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WASHINGTON, D.C. – A new report suggests more than 1,000 Veterans might have died in the last decade because of lack of care from the Department of Veterans Affairs medical centers.

The report was released by Senator Tom Coburn, R-Oklahoma, and is a scathing review of a system he says has "covered up delays and deaths [the VA] has caused."

Senator Coburn, who is a medical doctor, begins his letter to Taxpayers saying, "Too many men and women who bravely fought for our freedom are losing their lives, not at the hands of terrorists or enemy combatants, but from friendly fire in the form of medical malpractice and neglect by the Department of Veterans Affairs."

The report, "Friendly Fire: Death, Delay and Dismay at the VA," suggests poor management is costing the department billions of dollars. It's the result of a year-long review of VA hospitals around the country.

The report reviews VA spending and found that the VA paid $200 million to Veterans' families for wrongful deaths, spent $5.1 million purchasing unused software licenses, spent almost $500 million on conference rooms and curtains, paid millions to department employees to perform union duties, and spent millions on lavish conferences and employee travel.

All this was being spent while Veterans died waiting for healthcare, according the report.

The report also criticizes the VA for its delay in completing Veterans' claims. WFMY News 2 reported on the backlog at the Winston-Salem VA Regional Office, where more than 30,000 claims folders were being stored on top of filing cabinets. This report says Veterans in Winston-Salem, Los Angeles, Baltimore, Cleveland, Chicago, Houston, Pittsburgh, and St. Louis have waited more than a year for disability claims to be addressed.

A North Carolina VA center is also mentioned for what the report calls "suspect lease practices." It reads, "In Wilmington, North Carolina, one clinic could yield an ROI as high as 100 percent for its property owners. Total cost for to build and design the clinic was $25 million, and the VA will pay an annual rent of $3.2 million over 20 years."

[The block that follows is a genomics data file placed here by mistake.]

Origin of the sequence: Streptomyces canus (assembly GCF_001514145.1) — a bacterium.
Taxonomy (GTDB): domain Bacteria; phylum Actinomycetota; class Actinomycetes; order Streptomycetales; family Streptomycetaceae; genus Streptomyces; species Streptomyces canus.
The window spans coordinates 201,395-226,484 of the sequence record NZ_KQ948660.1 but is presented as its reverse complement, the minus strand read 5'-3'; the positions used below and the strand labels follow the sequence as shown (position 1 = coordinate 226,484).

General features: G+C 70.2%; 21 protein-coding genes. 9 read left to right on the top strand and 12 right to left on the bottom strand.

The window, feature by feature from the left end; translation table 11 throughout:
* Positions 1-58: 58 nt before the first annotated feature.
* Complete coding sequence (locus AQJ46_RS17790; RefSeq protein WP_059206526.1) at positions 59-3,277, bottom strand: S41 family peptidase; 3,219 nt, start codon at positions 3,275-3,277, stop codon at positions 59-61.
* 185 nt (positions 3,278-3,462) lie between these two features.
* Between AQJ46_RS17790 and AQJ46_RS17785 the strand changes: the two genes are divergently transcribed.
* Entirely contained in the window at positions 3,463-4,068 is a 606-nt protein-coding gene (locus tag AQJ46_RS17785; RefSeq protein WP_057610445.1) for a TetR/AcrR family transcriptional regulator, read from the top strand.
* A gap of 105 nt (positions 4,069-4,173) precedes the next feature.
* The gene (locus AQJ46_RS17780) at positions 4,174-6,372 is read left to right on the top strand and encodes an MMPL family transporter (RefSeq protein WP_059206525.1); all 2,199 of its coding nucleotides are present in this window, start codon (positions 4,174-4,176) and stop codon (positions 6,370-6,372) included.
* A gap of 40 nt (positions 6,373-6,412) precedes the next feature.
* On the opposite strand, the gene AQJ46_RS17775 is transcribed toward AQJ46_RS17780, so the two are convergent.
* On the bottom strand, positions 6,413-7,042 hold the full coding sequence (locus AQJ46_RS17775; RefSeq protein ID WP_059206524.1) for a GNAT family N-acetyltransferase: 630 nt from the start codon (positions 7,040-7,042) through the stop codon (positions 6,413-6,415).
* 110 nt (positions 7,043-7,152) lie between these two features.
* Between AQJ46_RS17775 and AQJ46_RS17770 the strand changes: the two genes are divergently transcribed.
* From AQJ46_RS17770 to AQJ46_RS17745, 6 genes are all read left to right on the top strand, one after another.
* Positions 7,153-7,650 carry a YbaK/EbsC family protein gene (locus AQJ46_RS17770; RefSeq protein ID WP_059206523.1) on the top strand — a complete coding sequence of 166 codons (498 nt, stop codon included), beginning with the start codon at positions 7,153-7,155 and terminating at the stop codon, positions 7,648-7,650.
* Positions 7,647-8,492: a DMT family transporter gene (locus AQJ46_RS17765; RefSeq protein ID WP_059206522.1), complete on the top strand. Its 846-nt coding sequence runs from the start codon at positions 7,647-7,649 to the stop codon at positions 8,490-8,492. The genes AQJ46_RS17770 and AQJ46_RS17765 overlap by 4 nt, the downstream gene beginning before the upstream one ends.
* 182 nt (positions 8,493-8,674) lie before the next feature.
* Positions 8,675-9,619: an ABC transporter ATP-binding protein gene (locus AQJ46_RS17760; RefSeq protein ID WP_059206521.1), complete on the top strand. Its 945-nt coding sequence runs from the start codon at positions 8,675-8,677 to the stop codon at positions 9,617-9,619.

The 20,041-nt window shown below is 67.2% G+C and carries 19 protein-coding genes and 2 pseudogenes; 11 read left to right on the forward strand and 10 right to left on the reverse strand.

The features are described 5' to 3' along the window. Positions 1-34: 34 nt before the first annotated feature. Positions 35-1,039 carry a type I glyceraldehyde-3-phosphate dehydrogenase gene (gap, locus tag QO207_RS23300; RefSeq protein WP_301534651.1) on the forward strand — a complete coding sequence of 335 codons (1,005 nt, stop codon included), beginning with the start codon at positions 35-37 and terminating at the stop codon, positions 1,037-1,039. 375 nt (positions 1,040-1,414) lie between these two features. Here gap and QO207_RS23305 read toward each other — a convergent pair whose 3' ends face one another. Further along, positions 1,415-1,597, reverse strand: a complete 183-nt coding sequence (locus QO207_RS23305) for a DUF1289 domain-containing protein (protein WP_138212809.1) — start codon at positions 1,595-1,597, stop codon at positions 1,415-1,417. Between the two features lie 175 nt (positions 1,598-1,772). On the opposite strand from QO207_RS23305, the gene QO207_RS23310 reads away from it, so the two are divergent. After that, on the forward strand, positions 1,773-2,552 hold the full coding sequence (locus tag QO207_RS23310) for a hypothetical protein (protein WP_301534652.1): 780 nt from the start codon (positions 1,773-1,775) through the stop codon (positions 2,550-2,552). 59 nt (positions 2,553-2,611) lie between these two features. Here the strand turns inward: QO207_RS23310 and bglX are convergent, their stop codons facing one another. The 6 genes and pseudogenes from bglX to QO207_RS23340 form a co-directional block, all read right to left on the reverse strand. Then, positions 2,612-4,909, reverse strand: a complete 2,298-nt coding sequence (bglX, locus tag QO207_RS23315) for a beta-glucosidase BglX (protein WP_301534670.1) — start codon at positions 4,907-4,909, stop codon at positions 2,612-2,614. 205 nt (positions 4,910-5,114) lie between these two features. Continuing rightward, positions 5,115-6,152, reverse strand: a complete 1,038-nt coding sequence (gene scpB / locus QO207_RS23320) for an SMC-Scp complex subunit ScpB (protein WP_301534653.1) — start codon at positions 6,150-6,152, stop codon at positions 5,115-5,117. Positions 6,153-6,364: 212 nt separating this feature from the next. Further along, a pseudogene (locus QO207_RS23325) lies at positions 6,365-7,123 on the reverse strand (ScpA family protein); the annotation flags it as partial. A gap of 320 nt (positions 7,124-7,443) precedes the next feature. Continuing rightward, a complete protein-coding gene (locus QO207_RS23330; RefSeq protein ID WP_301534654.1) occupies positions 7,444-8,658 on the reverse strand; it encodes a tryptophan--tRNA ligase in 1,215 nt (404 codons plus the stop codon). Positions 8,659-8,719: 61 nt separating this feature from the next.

WFMY News 2 reached out to Senators Richard Burr and Kay Hagan for their reaction to this report.

Senator Richard Burr, R-North Carolina, said, "Senator Coburn's new report on the VA is incredibly informative and only adds to the narrative that some of us in the Senate have been voicing for years -- there are widespread, systemic failures that plague the Department of Veterans Affairs health care system. The culture that has developed at VA and the lack of management and accountability is simply reprehensible. I urge every American to take the time to read this report."

Senator Kay Hagan, D-North Carolina, said, "We need a complete change in culture at the VA. No veteran should wait months for life-saving care and no veteran's health should be put at risk because of inappropriate or irresponsible actions by those responsible for providing that care. Swift action must be taken by the VA to restore the faith and confidence of our veterans, and I will continue working to ensure there is full transparency and accountability in this process and our veterans are receiving the high quality care they deserve."

To read the entire report, click here.

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